Obviously, your biggest investment will be a road bike. You might want to look out for a second-hand one to get you started, but be aware that you could be faced with a hefty bill the first time you get it serviced. If you want to buy new, it’s worth visiting your local bike shop as they will be able to give advice on the best fit for you based on what you’re planning to do. Other than a bike, you’ll need a helmet, clipped shoes, lights (a legal requirement at night), lock, multitool, and water bottle. Invest in a puncture repair kit and practice with it, so you know what to do in the event of a flat tyre. Clothing wise you’ll need a pair of padded shorts, and a cycling jersey or breathable top. Consider joining a cycling club -- it’s a great way to meet other cyclists in your area and get to know good local routes.
Scotland has some of the best road cycling in the UK with the Assynt Achiltibuie Circular a particular standout. This 70-mile loop in the North West of the country will take you through stunning and wild coastal scenery in the Highlands, passing deserted lochs and beaches. It’s challenging but well worth it for the spectacular views.
Surfing is surely the ultimate summer sport. You might not consider the UK as a great surfing destination, but the estimated 500,000 regular surfers in the country certainly do. Those looking to join their ranks have given the sport an evolution rate of 8%.
It might be tempting to grab a board and hit the waves, but it’s recommended to start your surfing career with some lessons to avoid picking up bad habits. There are lots of different skills to learn and patience is key -- don’t expect to be able to do it immediately. When hiring equipment, be honest about your ability. You need a bigger, more buoyant board to learn on, and it's important to have the right gear to help you progress. Invest in a decent wetsuit if you’re going to be surfing regularly in the UK as the waters are cold.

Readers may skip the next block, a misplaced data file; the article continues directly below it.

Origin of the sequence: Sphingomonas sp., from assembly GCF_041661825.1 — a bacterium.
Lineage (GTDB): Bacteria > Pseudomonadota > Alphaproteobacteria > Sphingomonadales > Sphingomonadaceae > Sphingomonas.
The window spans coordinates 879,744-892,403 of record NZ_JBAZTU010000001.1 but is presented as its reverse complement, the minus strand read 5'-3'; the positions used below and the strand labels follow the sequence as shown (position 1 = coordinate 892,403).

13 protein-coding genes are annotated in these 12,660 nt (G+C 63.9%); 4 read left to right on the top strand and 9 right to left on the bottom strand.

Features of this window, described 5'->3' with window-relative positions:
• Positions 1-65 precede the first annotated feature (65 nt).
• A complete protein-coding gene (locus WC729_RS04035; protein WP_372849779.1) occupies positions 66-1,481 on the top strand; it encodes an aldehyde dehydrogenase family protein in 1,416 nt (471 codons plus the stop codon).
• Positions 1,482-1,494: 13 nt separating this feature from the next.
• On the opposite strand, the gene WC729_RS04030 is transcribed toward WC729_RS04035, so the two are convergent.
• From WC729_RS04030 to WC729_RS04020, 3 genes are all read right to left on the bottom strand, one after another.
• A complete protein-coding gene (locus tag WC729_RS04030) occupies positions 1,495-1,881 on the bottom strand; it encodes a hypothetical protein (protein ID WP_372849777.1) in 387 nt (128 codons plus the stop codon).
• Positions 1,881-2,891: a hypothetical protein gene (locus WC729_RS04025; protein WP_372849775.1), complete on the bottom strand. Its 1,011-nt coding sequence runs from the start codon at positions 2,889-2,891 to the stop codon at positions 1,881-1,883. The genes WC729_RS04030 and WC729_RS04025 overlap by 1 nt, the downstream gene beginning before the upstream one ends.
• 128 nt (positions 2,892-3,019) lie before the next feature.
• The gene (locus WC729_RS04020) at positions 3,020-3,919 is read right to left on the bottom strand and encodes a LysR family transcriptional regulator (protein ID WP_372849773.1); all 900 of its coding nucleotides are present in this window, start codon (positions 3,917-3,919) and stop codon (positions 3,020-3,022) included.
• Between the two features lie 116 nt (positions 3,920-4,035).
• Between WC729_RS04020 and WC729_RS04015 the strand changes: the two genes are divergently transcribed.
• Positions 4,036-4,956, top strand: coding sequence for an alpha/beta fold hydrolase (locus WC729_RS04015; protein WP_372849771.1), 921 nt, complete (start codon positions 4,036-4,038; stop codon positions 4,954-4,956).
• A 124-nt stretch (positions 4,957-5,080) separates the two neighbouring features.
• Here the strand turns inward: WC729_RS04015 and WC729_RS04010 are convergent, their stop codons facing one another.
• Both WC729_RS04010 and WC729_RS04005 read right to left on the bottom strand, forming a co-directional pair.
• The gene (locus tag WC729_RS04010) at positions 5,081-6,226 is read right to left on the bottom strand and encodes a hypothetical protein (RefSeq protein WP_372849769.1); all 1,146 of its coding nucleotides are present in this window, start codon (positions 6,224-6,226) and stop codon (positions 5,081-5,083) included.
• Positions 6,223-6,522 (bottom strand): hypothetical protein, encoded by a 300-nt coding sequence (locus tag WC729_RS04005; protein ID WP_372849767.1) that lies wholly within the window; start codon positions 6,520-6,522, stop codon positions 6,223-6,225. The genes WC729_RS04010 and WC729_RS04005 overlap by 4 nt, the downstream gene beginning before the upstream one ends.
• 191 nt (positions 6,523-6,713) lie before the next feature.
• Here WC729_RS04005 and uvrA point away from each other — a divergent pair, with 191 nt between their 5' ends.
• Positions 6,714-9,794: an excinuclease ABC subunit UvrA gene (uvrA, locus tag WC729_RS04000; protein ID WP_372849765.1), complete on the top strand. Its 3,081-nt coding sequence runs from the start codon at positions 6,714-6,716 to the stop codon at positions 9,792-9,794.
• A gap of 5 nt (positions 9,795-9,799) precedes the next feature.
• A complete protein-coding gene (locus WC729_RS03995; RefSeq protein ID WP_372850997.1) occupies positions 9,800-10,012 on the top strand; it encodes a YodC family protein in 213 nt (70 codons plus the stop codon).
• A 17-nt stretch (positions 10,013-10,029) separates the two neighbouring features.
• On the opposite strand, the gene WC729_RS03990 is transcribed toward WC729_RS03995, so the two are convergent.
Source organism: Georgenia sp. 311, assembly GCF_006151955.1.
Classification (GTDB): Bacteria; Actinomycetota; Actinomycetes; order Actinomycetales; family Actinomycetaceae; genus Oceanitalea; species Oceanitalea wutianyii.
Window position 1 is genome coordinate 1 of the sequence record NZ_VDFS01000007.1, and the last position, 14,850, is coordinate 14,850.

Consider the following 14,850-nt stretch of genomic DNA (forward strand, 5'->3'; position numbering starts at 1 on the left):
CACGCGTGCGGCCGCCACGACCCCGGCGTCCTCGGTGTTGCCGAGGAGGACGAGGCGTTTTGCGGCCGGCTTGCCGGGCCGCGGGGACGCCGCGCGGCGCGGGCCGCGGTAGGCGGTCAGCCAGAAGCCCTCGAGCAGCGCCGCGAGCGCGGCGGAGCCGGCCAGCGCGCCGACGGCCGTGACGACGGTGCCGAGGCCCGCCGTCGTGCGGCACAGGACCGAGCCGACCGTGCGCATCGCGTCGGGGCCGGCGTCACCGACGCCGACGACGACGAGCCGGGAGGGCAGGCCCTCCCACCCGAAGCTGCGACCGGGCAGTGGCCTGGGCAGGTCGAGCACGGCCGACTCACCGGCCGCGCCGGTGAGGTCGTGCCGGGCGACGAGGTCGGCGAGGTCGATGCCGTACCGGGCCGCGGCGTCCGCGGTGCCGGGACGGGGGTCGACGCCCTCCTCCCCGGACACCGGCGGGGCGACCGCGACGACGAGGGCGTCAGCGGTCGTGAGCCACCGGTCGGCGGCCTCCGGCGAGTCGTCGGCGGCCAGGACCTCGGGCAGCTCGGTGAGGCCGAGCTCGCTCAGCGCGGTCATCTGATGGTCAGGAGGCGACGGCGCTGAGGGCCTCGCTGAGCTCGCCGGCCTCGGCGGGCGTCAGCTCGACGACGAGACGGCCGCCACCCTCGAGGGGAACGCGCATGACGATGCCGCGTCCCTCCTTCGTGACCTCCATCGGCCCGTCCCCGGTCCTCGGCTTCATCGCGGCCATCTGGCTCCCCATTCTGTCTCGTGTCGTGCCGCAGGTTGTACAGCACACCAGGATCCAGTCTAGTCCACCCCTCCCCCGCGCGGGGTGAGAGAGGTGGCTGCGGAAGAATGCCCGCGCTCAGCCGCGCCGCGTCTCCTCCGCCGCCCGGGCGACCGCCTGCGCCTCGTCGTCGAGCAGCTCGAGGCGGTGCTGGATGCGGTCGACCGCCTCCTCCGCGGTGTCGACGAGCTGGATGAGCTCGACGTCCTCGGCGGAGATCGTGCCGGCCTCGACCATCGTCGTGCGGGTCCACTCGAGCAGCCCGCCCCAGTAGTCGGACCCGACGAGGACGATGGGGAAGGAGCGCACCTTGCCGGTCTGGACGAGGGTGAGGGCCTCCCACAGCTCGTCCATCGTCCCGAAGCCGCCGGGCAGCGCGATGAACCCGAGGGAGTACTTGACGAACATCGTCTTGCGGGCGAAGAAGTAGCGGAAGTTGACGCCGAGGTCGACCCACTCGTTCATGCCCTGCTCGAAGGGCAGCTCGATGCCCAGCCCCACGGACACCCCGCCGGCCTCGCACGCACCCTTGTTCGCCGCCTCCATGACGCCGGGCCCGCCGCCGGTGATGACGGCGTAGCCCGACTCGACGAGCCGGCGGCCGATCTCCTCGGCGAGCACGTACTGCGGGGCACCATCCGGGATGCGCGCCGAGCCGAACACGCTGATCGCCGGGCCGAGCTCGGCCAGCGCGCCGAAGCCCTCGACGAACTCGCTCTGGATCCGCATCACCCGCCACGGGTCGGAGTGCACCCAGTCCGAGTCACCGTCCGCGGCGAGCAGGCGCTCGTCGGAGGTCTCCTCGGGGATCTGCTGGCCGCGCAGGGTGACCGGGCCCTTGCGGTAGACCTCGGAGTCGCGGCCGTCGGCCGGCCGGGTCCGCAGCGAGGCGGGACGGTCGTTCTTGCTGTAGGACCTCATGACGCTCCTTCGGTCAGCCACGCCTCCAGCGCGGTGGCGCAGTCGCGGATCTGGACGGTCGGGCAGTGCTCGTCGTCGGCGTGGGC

Although surfing is great fun, remember that the sea is dangerous and conditions can change quickly. Check out Magic Seaweed for information on the surf conditions, tides, sunrise and sunset times, as well as beach information like riptides. It also gives hints and tips on where to park, where the best breaks are, and plenty of other stuff to help you get the most from your time in the water.
Portrush in Northern Ireland is one of the best surf spots in the UK. Although a little chilly, this seaside resort town has a well-established scene and some award-winning surf schools. The picturesque mile-long peninsula provides consistent waves and there's plenty of beachfront cafes to warm up in afterwards.
Windsurfing is an exhilarating and dynamic sport that can be picked up and enjoyed quickly. And with 7723 miles of coastline around the UK it’s no wonder it saw an increase of of 6%.
Although the basics of windsurfing are fairly easy to grasp, you will need tuition before you hit the water. As well as controlling the board and sail you’ll need to understand wind direction and some sailing theory otherwise you’ll find it a frustrating experience.
Luckily there are plenty of windsurfing clubs up and down the country where you can hire equipment and take lessons. Once you’re up on the board the sport is great for core and upper body strength as well as balance, not to mention the mood-boosting benefits of being on the water.
If you’re looking to learn in the UK then West Wales Wind in Pembrokeshire is a great place to start. Inside a National Park and known as one of the sunniest places in Wales, the area has a wide, sheltered bay with shallow water -- perfect for beginners. With mild winters, and superb year-round wind conditions, you’d be hard pushed to find a better place to start your windsurfing adventure.